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Author Topic: Z. N. token with denomination 5. Any clues?  (Read 303 times)

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Offline natko

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Z. N. token with denomination 5. Any clues?
« on: April 17, 2017, 08:18:56 PM »
It's been offered locally, from a collection of late 19th and early 20th century tokens from all over Austria-Hungary, but also Germany and Italy. I don't have detailed German literature on wertmarken, googling didn't help in German, Italian or English.

Any info? Thanks.

Offline FosseWay

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Re: Z. N. token with denomination 5. Any clues?
« Reply #1 on: April 17, 2017, 09:41:54 PM »
German-language, Slavic or Hungarian seem much more likely than Italian - Z is much commoner in those languages as an initial letter than in Italian.

Online malj1

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Re: Z. N. token with denomination 5. Any clues?
« Reply #2 on: April 18, 2017, 12:04:01 AM »
Not a British style of 5
Malcolm
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Online malj1

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Re: Z. N. token with denomination 5. Any clues?
« Reply #3 on: April 18, 2017, 03:12:08 AM »
Here is a very similar one taken from eBay today; the date 1914/15 may help.

Also has the identical 5
Malcolm
Have a look at  my tokens and my banknotes.

Offline natko

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Re: Z. N. token with denomination 5. Any clues?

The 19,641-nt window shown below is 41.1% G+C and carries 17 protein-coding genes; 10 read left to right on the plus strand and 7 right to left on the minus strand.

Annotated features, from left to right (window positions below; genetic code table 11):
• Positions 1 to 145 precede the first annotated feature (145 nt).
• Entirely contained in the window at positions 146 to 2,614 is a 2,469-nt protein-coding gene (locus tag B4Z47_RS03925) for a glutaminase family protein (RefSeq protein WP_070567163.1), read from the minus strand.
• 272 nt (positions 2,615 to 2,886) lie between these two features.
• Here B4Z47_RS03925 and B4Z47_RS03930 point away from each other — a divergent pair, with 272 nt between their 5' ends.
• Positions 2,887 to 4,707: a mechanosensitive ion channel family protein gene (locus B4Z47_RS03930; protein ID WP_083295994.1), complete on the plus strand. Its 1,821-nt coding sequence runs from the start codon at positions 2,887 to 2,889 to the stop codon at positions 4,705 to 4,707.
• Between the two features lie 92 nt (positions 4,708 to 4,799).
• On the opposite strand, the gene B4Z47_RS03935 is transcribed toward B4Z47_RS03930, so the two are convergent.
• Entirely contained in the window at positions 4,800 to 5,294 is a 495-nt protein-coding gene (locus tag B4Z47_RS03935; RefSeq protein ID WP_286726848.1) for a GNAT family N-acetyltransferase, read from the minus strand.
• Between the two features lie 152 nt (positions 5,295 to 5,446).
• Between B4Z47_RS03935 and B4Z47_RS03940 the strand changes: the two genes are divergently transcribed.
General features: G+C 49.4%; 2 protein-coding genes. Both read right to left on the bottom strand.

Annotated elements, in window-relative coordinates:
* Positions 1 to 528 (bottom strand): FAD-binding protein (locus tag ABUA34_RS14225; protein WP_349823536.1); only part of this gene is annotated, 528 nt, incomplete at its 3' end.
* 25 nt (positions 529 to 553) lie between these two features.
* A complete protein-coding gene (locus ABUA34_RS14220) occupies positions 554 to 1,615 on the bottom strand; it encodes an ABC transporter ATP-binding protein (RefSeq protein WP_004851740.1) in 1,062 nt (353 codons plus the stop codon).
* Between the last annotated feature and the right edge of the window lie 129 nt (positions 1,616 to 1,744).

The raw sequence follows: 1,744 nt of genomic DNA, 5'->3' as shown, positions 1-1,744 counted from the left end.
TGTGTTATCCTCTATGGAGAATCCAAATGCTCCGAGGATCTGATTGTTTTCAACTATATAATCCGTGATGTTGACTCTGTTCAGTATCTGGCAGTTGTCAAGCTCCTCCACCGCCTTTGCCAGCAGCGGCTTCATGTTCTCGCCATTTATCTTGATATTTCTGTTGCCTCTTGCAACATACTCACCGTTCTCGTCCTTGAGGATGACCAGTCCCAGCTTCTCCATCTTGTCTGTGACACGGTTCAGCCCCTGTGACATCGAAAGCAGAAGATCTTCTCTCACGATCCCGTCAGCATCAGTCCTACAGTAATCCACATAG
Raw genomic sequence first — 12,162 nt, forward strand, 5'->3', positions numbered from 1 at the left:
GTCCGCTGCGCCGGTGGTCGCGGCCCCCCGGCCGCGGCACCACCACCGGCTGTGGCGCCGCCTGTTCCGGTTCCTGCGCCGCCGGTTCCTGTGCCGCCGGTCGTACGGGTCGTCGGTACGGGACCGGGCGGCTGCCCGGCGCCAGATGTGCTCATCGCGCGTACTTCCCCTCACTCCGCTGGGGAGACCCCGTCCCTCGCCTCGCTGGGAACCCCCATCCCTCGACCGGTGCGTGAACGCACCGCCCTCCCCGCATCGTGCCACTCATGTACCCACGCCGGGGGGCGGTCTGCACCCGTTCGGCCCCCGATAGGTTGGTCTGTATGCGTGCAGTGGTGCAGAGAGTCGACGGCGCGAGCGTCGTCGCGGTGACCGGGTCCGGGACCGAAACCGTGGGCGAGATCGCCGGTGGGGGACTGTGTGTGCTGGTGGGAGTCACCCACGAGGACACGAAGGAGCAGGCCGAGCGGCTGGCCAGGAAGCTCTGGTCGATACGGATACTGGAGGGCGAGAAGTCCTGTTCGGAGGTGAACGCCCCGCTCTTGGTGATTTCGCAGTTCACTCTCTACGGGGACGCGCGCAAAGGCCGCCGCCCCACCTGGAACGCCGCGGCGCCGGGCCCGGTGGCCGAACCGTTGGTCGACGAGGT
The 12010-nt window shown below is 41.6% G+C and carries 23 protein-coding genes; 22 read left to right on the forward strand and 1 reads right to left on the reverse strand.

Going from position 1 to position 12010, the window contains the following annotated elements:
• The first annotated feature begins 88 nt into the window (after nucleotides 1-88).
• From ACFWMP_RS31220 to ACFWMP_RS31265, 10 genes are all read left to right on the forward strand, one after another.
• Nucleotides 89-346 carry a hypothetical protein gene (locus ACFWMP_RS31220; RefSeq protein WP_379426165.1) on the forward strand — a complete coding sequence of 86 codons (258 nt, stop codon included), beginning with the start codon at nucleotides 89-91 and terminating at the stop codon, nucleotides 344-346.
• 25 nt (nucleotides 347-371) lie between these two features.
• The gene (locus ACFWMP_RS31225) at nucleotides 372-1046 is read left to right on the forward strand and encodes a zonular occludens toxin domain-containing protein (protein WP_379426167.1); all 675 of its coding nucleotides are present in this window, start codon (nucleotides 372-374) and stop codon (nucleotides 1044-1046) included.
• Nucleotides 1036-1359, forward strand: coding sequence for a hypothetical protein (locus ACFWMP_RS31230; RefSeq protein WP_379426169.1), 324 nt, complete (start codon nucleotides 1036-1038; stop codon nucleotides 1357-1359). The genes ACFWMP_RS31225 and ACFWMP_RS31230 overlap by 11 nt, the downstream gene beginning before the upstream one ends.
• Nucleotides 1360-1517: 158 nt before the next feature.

« Reply #4 on: April 26, 2017, 01:52:12 PM »
Thank you all. Yes, the fives are pretty similar. Dating should be around there.

German-language, Slavic or Hungarian seem much more likely than Italian - Z is much commoner in those languages as an initial letter than in Italian.

I also thought that, just taking every possibility. Dalmatia was mostly under Italian influence still back then. If a company name is Croatian, it could still be in Italian domain of tokens.

As of Croatia or Slovenia, not a single token is attributed by initials only. One is wrongly attributed to Croatia (LM). I just miss the German literature which dealt with these pieces since they were minted, so it would come handy.

Offline natko

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Re: Z. N. token with denomination 5. Any clues?
« Reply #5 on: April 26, 2017, 01:57:41 PM »
Also, it slightly reminds (with a different 5, but still knobbed) to this late XIX century token from Komiza, Vis. Also, it comes from the same lot of old tokens in Serbia. If it was Serbian, it would probably have been in Cyrillic (but it does not have to!). Maybe it's Hungarian indeed, but they have a fine online token database and I can't find a similar one.